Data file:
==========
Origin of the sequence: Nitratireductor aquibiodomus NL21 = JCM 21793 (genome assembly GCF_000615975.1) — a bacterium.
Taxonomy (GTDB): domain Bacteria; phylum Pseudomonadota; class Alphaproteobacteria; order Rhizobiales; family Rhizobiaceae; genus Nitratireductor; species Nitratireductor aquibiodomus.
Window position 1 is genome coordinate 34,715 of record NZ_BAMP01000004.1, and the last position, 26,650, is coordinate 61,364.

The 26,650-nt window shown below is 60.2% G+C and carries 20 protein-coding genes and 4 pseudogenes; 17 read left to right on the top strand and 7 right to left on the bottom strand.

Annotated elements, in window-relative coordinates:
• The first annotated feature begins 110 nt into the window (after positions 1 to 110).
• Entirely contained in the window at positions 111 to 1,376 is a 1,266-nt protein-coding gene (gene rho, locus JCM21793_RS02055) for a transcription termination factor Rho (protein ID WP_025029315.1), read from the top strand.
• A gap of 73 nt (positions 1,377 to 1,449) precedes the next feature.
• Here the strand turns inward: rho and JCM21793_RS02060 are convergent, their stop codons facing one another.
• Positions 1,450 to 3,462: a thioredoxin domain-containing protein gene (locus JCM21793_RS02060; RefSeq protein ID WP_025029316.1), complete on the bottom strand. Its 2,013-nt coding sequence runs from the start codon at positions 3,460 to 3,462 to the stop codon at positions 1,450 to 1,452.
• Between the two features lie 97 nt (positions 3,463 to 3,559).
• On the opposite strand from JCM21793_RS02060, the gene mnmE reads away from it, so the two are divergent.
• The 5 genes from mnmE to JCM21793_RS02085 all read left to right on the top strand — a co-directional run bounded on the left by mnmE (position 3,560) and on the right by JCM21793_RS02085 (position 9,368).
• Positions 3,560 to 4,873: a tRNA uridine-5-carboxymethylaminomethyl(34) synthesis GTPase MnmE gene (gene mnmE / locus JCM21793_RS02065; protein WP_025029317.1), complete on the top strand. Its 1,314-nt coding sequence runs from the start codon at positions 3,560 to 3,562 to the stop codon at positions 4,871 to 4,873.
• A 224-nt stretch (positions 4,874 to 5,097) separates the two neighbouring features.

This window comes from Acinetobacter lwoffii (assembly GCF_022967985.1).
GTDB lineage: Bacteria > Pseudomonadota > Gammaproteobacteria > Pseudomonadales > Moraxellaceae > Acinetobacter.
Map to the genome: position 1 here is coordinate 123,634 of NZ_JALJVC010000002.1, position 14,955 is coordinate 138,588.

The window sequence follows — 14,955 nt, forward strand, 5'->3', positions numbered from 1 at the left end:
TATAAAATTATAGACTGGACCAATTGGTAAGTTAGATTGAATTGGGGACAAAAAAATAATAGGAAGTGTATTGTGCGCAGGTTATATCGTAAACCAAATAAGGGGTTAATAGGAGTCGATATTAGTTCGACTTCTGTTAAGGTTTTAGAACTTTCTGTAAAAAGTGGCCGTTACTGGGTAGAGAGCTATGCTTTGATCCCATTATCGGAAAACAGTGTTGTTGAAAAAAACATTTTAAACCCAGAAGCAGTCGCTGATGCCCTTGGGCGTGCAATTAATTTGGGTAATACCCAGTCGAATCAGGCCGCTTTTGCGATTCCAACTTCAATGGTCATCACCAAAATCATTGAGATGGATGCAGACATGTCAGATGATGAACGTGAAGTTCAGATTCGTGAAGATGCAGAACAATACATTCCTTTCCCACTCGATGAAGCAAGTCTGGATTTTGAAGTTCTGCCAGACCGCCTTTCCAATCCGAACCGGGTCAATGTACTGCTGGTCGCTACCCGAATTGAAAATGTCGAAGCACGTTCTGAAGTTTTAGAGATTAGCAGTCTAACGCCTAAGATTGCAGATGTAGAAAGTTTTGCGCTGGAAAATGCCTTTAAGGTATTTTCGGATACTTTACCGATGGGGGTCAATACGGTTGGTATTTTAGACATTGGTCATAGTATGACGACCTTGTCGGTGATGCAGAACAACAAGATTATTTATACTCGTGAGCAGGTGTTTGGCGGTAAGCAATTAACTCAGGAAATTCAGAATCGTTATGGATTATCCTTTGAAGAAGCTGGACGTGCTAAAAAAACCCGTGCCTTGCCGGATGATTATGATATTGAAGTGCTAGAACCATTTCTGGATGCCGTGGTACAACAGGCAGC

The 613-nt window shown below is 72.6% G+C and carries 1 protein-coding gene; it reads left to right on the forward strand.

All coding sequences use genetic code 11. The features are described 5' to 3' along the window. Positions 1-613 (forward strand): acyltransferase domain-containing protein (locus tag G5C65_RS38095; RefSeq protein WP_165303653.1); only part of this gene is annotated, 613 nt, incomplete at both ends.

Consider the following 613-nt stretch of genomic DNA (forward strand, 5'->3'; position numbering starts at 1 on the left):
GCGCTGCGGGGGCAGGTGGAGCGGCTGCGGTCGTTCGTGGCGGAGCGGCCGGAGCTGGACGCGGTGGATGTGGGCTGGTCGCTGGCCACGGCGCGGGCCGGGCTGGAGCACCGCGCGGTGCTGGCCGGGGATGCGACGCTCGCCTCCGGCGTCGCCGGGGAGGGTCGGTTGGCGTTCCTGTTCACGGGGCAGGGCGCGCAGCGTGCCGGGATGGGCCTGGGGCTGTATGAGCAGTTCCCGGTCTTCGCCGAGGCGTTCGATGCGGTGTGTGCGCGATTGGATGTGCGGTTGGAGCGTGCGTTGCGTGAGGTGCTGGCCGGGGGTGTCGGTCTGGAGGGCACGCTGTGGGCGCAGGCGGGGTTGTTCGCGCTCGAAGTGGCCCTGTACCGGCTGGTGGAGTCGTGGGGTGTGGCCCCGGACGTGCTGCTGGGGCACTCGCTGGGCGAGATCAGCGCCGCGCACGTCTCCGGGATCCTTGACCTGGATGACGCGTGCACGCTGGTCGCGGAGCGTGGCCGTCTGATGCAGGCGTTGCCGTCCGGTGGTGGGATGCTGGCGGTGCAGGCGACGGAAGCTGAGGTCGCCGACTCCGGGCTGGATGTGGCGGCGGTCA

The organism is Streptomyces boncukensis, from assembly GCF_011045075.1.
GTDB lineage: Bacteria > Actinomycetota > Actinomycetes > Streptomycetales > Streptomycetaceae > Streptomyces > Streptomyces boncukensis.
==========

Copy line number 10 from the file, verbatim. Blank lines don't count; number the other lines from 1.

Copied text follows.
• Positions 1,450 to 3,462: a thioredoxin domain-containing protein gene (locus JCM21793_RS02060; RefSeq protein ID WP_025029316.1), complete on the bottom strand. Its 2,013-nt coding sequence runs from the start codon at positions 3,460 to 3,462 to the stop codon at positions 1,450 to 1,452.